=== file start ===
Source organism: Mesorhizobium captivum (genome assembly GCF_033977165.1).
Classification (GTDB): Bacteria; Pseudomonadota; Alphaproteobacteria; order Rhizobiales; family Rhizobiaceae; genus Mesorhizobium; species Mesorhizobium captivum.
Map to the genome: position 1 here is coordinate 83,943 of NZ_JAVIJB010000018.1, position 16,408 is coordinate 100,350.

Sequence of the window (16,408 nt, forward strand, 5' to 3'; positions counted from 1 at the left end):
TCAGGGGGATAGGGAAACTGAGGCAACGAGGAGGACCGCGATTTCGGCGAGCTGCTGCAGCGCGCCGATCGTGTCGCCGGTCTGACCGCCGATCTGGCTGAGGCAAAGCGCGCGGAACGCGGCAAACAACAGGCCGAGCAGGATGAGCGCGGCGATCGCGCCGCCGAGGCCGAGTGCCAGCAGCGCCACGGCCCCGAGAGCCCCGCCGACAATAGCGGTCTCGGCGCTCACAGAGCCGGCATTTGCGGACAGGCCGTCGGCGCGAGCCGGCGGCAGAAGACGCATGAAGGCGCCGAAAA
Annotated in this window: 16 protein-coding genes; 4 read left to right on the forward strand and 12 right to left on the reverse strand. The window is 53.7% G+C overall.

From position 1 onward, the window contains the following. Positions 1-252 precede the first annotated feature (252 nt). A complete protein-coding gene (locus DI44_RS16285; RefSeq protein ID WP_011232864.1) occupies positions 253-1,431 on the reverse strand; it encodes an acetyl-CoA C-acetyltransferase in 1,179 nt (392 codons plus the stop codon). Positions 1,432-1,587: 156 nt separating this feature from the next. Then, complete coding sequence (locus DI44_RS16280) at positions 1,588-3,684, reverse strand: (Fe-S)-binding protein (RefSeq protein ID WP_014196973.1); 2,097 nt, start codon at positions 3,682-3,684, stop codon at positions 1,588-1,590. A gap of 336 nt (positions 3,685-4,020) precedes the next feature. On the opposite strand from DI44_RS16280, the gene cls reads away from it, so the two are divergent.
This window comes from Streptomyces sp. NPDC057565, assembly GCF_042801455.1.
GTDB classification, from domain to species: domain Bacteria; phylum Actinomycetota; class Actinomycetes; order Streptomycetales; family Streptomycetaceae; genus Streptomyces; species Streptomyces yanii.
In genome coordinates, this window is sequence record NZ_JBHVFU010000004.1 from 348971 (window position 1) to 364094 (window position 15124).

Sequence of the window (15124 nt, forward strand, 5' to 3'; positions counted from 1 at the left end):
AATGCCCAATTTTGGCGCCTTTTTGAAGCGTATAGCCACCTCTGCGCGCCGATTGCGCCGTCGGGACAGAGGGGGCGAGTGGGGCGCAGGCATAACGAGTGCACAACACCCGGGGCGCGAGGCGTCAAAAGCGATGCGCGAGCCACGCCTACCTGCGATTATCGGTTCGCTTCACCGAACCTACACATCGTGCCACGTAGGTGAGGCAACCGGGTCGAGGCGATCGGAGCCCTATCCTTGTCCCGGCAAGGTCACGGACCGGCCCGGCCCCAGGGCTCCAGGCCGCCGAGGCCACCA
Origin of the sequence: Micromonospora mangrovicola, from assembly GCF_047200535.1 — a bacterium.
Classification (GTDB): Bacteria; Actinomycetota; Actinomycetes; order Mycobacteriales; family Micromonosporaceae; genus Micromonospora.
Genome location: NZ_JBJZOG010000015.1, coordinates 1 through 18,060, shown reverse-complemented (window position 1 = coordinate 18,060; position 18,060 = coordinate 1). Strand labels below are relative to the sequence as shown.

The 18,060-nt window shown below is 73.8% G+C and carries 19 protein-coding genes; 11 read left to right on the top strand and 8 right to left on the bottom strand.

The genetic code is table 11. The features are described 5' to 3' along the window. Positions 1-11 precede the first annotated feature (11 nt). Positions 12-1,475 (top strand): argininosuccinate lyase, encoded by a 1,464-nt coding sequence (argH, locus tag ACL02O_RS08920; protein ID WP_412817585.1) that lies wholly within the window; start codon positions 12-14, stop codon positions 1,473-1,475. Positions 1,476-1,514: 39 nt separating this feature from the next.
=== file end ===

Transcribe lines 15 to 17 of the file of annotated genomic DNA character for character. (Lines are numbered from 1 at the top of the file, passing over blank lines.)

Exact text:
Genome location: NZ_JBJZOG010000015.1, coordinates 1 through 18,060, shown reverse-complemented (window position 1 = coordinate 18,060; position 18,060 = coordinate 1). Strand labels below are relative to the sequence as shown.

The 18,060-nt window shown below is 73.8% G+C and carries 19 protein-coding genes; 11 read left to right on the top strand and 8 right to left on the bottom strand.

The genetic code is table 11. The features are described 5' to 3' along the window. Positions 1-11 precede the first annotated feature (11 nt). Positions 12-1,475 (top strand): argininosuccinate lyase, encoded by a 1,464-nt coding sequence (argH, locus tag ACL02O_RS08920; protein ID WP_412817585.1) that lies wholly within the window; start codon positions 12-14, stop codon positions 1,473-1,475. Positions 1,476-1,514: 39 nt separating this feature from the next.